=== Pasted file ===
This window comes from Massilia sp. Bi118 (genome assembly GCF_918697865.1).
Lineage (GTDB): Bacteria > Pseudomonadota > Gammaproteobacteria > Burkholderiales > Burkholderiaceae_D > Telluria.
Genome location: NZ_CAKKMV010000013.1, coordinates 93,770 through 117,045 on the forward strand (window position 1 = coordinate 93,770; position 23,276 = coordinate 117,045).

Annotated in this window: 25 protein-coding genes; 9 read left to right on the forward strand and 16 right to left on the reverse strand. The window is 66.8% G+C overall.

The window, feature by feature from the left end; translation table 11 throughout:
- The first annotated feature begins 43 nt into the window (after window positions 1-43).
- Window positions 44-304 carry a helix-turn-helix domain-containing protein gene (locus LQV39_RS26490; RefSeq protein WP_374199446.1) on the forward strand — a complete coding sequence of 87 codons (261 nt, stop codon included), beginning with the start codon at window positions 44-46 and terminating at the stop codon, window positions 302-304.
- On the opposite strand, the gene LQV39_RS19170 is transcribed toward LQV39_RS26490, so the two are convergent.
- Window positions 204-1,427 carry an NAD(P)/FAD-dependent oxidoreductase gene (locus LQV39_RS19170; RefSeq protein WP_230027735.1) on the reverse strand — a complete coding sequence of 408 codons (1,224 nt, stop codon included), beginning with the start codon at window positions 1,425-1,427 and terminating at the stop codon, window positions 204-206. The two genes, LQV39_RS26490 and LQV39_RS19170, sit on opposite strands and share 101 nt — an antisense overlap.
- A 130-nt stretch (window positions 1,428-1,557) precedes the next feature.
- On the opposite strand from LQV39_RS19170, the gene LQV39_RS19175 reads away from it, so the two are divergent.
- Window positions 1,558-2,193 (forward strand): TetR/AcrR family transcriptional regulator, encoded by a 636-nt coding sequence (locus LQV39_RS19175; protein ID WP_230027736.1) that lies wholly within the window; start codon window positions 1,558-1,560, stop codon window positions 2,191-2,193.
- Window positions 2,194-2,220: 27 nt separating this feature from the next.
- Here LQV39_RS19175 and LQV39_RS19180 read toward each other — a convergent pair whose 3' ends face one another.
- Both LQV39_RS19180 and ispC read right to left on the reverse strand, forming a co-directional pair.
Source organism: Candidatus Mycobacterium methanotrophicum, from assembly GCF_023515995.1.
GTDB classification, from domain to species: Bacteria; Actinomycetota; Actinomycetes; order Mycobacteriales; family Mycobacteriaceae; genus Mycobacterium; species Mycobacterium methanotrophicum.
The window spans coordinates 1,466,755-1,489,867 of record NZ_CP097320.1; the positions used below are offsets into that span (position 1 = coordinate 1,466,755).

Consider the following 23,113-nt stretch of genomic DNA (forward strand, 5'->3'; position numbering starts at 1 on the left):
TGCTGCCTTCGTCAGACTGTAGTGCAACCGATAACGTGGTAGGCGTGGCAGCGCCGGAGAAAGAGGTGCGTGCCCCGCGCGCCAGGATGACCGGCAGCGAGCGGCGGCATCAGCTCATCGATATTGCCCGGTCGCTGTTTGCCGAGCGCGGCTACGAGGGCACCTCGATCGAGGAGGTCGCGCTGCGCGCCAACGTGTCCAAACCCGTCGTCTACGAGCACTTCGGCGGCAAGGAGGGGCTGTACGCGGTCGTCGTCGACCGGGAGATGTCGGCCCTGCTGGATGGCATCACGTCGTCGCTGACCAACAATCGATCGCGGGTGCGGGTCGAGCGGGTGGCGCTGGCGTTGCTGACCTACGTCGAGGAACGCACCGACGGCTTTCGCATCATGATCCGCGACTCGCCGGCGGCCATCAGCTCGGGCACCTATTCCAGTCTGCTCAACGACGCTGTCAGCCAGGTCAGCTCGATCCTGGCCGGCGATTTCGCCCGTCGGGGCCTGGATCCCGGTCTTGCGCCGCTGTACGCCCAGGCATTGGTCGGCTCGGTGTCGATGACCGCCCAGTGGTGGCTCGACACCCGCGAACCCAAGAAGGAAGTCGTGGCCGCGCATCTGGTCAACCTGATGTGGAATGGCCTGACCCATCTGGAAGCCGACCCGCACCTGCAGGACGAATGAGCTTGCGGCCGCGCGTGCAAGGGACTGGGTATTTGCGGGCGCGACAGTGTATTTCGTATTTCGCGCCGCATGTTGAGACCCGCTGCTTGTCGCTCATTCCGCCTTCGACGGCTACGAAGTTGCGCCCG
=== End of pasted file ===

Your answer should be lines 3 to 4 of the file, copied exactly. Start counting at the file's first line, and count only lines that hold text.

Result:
Genome location: NZ_CAKKMV010000013.1, coordinates 93,770 through 117,045 on the forward strand (window position 1 = coordinate 93,770; position 23,276 = coordinate 117,045).

Annotated in this window: 25 protein-coding genes; 9 read left to right on the forward strand and 16 right to left on the reverse strand. The window is 66.8% G+C overall.